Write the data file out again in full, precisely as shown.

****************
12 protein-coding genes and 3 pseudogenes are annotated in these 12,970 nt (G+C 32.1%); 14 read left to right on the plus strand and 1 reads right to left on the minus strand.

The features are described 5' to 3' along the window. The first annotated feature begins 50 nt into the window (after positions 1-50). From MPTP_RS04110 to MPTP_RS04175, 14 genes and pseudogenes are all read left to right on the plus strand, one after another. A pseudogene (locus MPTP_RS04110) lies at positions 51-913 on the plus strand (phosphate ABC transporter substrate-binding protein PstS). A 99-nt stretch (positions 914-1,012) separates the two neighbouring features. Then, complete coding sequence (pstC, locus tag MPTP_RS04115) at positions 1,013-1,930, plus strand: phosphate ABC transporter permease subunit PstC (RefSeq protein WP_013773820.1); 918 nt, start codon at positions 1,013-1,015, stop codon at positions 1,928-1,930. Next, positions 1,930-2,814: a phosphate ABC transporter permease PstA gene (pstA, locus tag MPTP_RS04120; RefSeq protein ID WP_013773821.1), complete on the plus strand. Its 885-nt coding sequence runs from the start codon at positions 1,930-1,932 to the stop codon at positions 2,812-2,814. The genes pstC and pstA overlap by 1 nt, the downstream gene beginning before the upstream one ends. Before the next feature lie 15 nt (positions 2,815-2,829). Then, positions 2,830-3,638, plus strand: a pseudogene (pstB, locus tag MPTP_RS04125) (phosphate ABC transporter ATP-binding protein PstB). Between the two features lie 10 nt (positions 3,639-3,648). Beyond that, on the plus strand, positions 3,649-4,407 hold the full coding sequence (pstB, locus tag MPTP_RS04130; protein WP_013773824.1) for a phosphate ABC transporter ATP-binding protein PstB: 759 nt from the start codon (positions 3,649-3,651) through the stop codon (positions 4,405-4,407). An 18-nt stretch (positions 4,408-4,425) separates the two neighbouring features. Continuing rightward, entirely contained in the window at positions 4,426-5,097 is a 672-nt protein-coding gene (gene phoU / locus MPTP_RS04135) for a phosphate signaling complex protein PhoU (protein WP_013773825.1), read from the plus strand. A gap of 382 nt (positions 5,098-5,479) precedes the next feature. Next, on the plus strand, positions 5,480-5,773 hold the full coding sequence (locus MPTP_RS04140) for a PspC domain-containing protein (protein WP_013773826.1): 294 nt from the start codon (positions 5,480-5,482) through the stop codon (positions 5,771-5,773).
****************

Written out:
12 protein-coding genes and 3 pseudogenes are annotated in these 12,970 nt (G+C 32.1%); 14 read left to right on the plus strand and 1 reads right to left on the minus strand.

The features are described 5' to 3' along the window. The first annotated feature begins 50 nt into the window (after positions 1-50). From MPTP_RS04110 to MPTP_RS04175, 14 genes and pseudogenes are all read left to right on the plus strand, one after another. A pseudogene (locus MPTP_RS04110) lies at positions 51-913 on the plus strand (phosphate ABC transporter substrate-binding protein PstS). A 99-nt stretch (positions 914-1,012) separates the two neighbouring features. Then, complete coding sequence (pstC, locus tag MPTP_RS04115) at positions 1,013-1,930, plus strand: phosphate ABC transporter permease subunit PstC (RefSeq protein WP_013773820.1); 918 nt, start codon at positions 1,013-1,015, stop codon at positions 1,928-1,930. Next, positions 1,930-2,814: a phosphate ABC transporter permease PstA gene (pstA, locus tag MPTP_RS04120; RefSeq protein ID WP_013773821.1), complete on the plus strand. Its 885-nt coding sequence runs from the start codon at positions 1,930-1,932 to the stop codon at positions 2,812-2,814. The genes pstC and pstA overlap by 1 nt, the downstream gene beginning before the upstream one ends. Before the next feature lie 15 nt (positions 2,815-2,829). Then, positions 2,830-3,638, plus strand: a pseudogene (pstB, locus tag MPTP_RS04125) (phosphate ABC transporter ATP-binding protein PstB). Between the two features lie 10 nt (positions 3,639-3,648). Beyond that, on the plus strand, positions 3,649-4,407 hold the full coding sequence (pstB, locus tag MPTP_RS04130; protein WP_013773824.1) for a phosphate ABC transporter ATP-binding protein PstB: 759 nt from the start codon (positions 3,649-3,651) through the stop codon (positions 4,405-4,407). An 18-nt stretch (positions 4,408-4,425) separates the two neighbouring features. Continuing rightward, entirely contained in the window at positions 4,426-5,097 is a 672-nt protein-coding gene (gene phoU / locus MPTP_RS04135) for a phosphate signaling complex protein PhoU (protein WP_013773825.1), read from the plus strand. A gap of 382 nt (positions 5,098-5,479) precedes the next feature. Next, on the plus strand, positions 5,480-5,773 hold the full coding sequence (locus MPTP_RS04140) for a PspC domain-containing protein (protein WP_013773826.1): 294 nt from the start codon (positions 5,480-5,482) through the stop codon (positions 5,771-5,773).